“As a mother of six, and as a Christian, I have to speak up against this wrong-headed ‘zero-tolerance’ immigration policy. Wars are raging around the world, and this is what we focus our power and influence on: separating families? Evicting, dividing and destroying our weakest and neediest neighbors? This is the furthest thing possible from the gospel.”

Chris Sicks, Associate Pastor, Alexandria Presbyterian Church, Alexandria, Virginia:
“The nuclear family was ordained by God as the strong foundation of a society. When the zeal to enforce a valid man-made law knowingly causes innocent children harm, it violates eternal moral law.”

Kevin McBride, Senior Pastor, Raymond Baptist Church, Raymond, New Hampshire:
“The current policy of separating children from their families at the border violates a biblical principle of protecting the family unit and tries to impose a false justice upon innocent children who have no voice in decisions made for them. As a Christian pastor I am called to help protect and heal families with God’s grace and mercy, not punish them.”

 

Evangelical Leaders Urge President Trump to Keep Families Together

June 1, 2018

WASHINGTON, D.C. — Today evangelical leaders sent a letter to President Trump expressing concern over the new “zero tolerance” policy at the U.S.-Mexico border that is dividing children from their parents.

The new policy, announced recently by Attorney General Jeff Sessions, already has separated hundreds of families, including those who are seeking asylum in the United States. In their letter, evangelical leaders urge the president to work with the Department of Justice and the Department of Homeland Security to reconsider this “zero tolerance” policy and to provide due process to people seeking asylum.

Signatories also urge the president to work with the U.S. State Department to resume a robust U.S. refugee resettlement program, which in the past has allowed those with a credible fear of persecution to apply for refugee status abroad and enter lawfully, after a thorough vetting process, without making a dangerous trip to the U.S. border to request asylum.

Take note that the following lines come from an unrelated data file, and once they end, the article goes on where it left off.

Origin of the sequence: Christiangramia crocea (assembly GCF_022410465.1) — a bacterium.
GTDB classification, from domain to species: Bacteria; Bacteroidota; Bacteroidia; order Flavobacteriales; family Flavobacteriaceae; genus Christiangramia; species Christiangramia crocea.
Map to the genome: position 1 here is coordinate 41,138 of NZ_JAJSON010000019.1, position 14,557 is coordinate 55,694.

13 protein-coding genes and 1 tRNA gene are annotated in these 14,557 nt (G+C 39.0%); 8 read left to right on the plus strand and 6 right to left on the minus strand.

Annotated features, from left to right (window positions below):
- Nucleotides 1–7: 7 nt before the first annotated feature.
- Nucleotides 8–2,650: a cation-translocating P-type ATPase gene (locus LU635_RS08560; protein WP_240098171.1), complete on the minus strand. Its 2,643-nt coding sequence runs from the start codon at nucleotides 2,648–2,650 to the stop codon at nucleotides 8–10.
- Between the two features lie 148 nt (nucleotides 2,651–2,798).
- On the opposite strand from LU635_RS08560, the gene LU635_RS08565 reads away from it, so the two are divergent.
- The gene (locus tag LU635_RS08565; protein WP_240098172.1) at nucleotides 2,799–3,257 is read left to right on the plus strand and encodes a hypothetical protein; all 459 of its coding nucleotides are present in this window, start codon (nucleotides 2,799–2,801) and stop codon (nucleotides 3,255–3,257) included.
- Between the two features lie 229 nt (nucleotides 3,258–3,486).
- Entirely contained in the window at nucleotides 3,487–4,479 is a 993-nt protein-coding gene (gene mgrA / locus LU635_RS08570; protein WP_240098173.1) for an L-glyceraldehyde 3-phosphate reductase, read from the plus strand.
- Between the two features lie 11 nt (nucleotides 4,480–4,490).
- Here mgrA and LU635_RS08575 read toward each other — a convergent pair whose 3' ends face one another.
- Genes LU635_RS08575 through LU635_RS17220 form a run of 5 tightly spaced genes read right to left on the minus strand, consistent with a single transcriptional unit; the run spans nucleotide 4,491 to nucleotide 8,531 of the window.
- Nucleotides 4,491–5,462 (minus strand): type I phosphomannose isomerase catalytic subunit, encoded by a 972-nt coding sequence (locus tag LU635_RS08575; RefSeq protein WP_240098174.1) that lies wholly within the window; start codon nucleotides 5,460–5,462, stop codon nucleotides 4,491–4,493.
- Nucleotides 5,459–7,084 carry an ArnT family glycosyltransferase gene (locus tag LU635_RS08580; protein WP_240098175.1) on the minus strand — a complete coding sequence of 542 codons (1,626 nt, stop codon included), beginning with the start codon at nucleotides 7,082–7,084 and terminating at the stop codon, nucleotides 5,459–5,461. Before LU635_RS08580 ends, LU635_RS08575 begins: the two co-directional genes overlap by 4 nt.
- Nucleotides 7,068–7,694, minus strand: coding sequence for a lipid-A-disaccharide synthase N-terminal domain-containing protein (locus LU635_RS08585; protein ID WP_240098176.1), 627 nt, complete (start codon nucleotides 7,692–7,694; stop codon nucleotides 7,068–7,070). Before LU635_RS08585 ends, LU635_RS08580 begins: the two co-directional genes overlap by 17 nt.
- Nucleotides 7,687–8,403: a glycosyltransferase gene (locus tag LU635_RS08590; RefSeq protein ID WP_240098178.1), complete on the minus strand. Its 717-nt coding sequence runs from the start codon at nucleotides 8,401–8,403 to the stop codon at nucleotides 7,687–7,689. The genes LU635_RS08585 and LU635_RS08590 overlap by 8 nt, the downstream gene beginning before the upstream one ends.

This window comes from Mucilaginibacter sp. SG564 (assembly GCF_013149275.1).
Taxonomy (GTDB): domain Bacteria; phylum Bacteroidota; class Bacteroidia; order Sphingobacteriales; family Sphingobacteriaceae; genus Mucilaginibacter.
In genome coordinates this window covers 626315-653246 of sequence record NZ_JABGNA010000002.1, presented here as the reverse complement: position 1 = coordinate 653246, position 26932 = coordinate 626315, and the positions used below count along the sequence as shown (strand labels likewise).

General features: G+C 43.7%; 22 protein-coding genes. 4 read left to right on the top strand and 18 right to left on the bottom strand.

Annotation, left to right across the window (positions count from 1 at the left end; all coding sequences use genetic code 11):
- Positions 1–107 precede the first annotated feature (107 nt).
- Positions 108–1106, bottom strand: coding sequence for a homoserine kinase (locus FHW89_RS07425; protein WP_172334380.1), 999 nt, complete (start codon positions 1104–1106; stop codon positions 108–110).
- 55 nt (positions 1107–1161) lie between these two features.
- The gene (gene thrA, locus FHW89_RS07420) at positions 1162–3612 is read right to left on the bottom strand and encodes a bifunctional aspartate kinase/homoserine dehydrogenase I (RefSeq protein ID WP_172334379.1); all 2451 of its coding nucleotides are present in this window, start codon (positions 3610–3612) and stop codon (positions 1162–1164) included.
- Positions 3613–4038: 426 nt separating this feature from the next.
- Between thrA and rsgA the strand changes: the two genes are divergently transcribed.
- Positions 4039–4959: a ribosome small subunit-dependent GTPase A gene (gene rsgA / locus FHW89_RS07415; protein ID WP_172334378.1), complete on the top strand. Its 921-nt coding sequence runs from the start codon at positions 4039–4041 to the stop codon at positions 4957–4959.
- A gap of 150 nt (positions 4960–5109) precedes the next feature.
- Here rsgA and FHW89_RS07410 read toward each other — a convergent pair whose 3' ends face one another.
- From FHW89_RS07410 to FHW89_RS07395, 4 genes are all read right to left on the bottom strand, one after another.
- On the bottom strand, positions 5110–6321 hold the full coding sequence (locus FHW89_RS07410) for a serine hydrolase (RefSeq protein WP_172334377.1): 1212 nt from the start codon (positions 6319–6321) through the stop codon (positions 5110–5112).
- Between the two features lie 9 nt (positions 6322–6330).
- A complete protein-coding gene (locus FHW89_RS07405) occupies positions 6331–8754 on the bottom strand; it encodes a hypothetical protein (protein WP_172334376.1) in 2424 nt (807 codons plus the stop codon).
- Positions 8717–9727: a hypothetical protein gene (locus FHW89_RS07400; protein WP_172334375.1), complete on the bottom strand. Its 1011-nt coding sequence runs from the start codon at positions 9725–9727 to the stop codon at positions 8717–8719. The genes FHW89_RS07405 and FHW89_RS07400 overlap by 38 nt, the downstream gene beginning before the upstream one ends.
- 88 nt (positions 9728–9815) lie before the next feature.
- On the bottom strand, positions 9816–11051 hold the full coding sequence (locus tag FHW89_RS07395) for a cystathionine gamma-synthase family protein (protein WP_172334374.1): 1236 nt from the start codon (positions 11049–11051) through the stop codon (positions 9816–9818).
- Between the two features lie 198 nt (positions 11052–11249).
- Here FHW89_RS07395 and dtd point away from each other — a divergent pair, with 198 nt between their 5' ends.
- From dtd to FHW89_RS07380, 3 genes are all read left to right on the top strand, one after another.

“As evangelical Christians guided by the Bible, one of our core convictions is that God has established the family as the fundamental building block of society. The state should separate families only in the rarest of instances,” the letter states.

The Evangelical Immigration Table also opened up the letter today for local pastors and other evangelical leaders to add their names. If you are an evangelical leader, you can add your name here.

The following are quotes today from Evangelical Immigration Table leaders who signed the letter:

Leith Anderson, President, National Association of Evangelicals:
“The Bible says that families came first and government later. Let’s not buck the Bible by separating families.”

Scott Arbeiter, President, World Relief:
“I’m deeply troubled that as families fleeing persecution reach our border, children are being separated from their parents. I know that President Trump doesn’t want to separate families, either, and I pray he’ll do all he can to reverse these policies as well as to ensure that the U.S. refugee resettlement program continues to allow vulnerable, persecuted families to be carefully vetted abroad and then rebuild their lives in the U.S. without needing to make a dangerous journey to our border.”

Hyepin Im, President and CEO, Faith and Community Empowerment:
“We as a nation are still bearing the pains and consequences of broken families as a result of war, slavery, divorce, immigration policies and other matters. It is tragic to inflict unnecessary pain by separating children from parents because of manmade rules … I pray that God will give wisdom to President Trump and our nation’s leaders to create the right policies that do not repeat the mistakes of the past but can protect our nation while leaving room to address and respond to humanitarian needs.”